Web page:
Southeast Asia Isn’t Interested in Joining a New Cold War, by Daniel Larison

The nations of Southeast Asia would rather walk the tightrope between the US and China than take either one’s side. From Daniel Larison at theamericanconservative.com:

U.S. policy in the region has completely ignored the intimate ties these countries retain with China.

A Bangkok shop owner seated in the middle of his store. Mr. Pornchai (73) is the son of a Chinese immigrant. (By GoranE/Shutterstock)

In the Dragon’s Shadow: Southeast Asia in the Chinese Century, by Sebastian Strangio (Yale University Press: September 2020), 360 pages.

Southeast Asia is a region that the U.S. has largely neglected over the last thirty years, and when it has paid attention it has often pursued policies that have alienated many of the states there. China has steadily built up its economic, diplomatic, and cultural influence throughout the region, and it has strengthened its ties to ethnic Chinese minorities in many of these countries. Today the countries of Southeast Asia want continued economic cooperation with China, and they are not interested in a zero-sum rivalry between the U.S. and China. Many of them are open to cooperation with the U.S., but they have no wish to be used as cannon fodder as part of some great power showdown. If U.S. policy in this part of the world is to have any chance of success in checking Chinese influence, it will have to take account of the varied local conditions that prevail in each country, and it will have to learn to respect their sovereignty and independence.

This is the region that Sebastian Strangio describes so well in his In the Dragon’s Shadow: Southeast Asia in the Chinese Century. He considers the history and foreign policy of nine Southeast Asian countries, and he explains how they have historically related to China and to the Chinese immigrants that have settled in their country over the centuries. Strangio moves from one country to the next, beginning with the countries on the mainland and then turning to Indonesia and the Philippines. His primary focus is on recent history and the current relationships between these countries with China, but he does a good job of providing capsule histories of each country so that readers understand where each state has come from and why it views Chinese power the way it does.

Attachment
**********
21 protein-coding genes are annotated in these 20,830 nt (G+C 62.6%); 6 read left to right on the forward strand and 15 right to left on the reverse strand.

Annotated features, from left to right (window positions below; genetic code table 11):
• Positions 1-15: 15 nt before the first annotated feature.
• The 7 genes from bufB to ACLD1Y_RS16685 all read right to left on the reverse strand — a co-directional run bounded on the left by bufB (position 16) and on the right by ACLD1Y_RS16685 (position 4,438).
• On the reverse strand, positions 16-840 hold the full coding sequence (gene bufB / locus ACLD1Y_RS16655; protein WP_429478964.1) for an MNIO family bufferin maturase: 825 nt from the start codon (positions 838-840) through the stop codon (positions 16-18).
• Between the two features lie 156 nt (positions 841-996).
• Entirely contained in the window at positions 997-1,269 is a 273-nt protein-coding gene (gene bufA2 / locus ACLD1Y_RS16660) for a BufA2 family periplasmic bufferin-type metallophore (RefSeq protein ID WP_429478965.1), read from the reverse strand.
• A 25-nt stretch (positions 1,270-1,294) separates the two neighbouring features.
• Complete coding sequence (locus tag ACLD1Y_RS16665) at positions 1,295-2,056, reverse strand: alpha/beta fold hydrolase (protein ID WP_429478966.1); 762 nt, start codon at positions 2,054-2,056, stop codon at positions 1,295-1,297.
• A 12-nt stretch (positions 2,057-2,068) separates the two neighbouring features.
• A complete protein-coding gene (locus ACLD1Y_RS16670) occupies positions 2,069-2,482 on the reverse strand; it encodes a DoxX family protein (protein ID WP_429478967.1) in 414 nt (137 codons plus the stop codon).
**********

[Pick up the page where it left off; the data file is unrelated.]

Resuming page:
Perhaps the most important contribution that Strangio’s book makes is that it emphasizes that these countries have their own agency and interests, and it shows that they are not pawns to be manipulated in a great power struggle between Beijing and Washington. Each one of these governments accepts that growing Chinese power and wealth are realities to be confronted, and their responses are shaped by the experience that they have had with China in the past. In Vietnam’s case, that has involved imitating and learning from China in order to defend against its predations. In the case of Singapore, that has involved cultivating closer economic ties while insisting on its own distinctive identity. A large portion of Thailand’s political and business elite has Chinese ancestry, but they also maintain a fierce tradition of independence that they have maintained for centuries while everyone else around them was colonized. Myanmar became heavily dependent on China during the decades under the military junta, in no small part because of misguided Western sanctions.

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